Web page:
And yet this former dancer and choreographer, who began her art career about 20 years ago by selling paintings for $200 to $300 a pop at a Santa Fe flea market, is delighted by the fact that she can now support herself making the art that resides most deeply in her subconscious, offering something of her most private self to those who are drawn to the unmistakable energy of the canvases. This energy is most evident, like the work of many great painters, when one is alone in a room surrounded by them rather than when one is elbowing in to get close enough to see their detail at an exhibit opening, even during Covid times, when many fewer people are congregating at such events. Perhaps this explains why some collectors want more and more of the work: to build on that energy. To make that force field ever stronger. To live with it and the relationship their subconscious minds build with it in the stillness of their own homes.
Collectors sense the energy
Elizabeth Edwards of Houston and New Orleans is one such collector. Tracy Gielbert, the owner of Gallery Orange in the French Quarter, had introduced Edwards to Mills’ work soon after the two met, but Edwards wasn’t convinced initially that the quiet, small-scale pieces were for her. One day she happened into the gallery and encountered one of Mills’ larger paintings that she hadn’t seen before and was immediately drawn in by it. Since then, Edwards has purchased 25 to 30 more of Mills’ paintings and sculptures, many of which reside in a single room in her French Quarter home that she has given over completely to Mills’ work.
“The thing about this work is that it is addictive,” Gielbert says. “Whenever I sell one to a new buyer I issue a disclaimer letting them know that nobody ever purchases just one. Once people feel the magnetism of this work, they simply want more.”
The mood of Mills’ work varies, as does the subject matter. What remains consistent is the spaciousness of the compositions, which, for many, is what allows them personal access into the canvases.
True Ryndes, a San Diego painter, recalls the first time he saw a Mills piece in a Santa Fe gallery. “I was never so physically moved by a painting as I was by that one,” he recalls. “The image,” he continues, “was of a woman in a swimming cap seated on a bench with her feet in the sea, but nothing about it was customary. The sky was black, the water chartreuse, her face featureless. It seemed very personal, so was both comfortable and uncomfortable. Should we be intruding?”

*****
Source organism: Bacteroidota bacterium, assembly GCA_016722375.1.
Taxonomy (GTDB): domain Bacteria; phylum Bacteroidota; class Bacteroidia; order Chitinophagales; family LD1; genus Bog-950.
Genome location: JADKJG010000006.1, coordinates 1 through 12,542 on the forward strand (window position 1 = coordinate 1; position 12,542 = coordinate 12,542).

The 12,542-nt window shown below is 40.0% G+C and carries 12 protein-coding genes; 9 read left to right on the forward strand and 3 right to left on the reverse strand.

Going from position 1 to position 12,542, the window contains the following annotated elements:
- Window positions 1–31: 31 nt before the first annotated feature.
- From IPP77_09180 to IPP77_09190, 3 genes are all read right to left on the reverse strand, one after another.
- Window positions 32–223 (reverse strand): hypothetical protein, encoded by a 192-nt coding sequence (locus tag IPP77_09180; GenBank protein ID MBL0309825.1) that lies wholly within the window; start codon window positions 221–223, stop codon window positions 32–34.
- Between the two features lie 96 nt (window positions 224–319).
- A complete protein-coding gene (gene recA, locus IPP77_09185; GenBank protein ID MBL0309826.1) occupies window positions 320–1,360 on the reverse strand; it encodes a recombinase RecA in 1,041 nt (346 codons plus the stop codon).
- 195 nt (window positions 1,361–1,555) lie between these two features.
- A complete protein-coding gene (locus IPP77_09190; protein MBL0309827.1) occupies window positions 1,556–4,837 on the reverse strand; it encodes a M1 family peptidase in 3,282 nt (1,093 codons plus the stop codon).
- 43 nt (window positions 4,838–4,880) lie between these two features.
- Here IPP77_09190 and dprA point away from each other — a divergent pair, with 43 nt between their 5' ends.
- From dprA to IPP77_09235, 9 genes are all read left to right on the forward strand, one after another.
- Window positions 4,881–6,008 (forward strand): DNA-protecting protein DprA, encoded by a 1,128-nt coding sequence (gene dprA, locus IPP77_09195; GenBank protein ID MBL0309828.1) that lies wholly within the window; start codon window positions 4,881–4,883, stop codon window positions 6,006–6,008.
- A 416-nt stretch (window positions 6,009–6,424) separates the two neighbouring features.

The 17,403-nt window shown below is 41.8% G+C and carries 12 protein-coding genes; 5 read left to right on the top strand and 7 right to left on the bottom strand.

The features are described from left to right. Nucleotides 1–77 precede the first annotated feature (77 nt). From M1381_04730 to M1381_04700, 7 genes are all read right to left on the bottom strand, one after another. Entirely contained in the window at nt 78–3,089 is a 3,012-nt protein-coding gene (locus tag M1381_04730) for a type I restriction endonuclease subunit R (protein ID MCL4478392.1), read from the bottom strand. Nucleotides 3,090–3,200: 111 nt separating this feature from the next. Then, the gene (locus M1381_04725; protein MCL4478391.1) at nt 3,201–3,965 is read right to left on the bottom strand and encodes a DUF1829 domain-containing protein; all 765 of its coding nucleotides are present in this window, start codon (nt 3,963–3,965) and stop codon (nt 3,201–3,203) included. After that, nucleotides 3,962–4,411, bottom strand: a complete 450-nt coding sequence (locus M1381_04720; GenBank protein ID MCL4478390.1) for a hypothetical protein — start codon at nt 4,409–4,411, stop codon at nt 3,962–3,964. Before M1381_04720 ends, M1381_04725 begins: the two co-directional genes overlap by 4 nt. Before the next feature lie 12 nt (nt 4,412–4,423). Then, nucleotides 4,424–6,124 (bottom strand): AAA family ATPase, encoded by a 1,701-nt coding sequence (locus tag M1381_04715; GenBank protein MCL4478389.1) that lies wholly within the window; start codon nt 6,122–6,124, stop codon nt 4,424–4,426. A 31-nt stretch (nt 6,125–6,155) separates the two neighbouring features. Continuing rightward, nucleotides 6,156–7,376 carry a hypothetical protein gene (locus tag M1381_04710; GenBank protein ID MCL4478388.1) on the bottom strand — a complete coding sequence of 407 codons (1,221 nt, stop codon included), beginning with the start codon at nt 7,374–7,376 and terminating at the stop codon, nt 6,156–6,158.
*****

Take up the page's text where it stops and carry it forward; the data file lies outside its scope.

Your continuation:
Years later Ryndes and his husband were back in Santa Fe and found themselves in a different gallery. “On one wall was an image of a shimmering white horse standing in a brown lake. It felt serene and powerful, talismanic.” He looked at the artist’s information and recalled it from his earlier Santa Fe visit: “Gigi Mills. Damn right.” That painting became the first of Ryndes’ eventual nine purchases.
When asked why so many, he offers: “She doesn’t paint one topic or in only one way. She is happy creating monoprints that have the formality of old photographs as well as cut-and-painted paper pieces that toss us out to sea under the stars. Despite their varied subject material, they seem delectable and forever new. She creates a land I like to inhabit.”
Mills’ current show, “A Small Space,” is up at GF Contemporary in Santa Fe through October 25, 2020. Close to 40 percent of the show’s 22 paintings and works on paper were sold before the show opened. An additional 25 percent of the works have sold in the week since.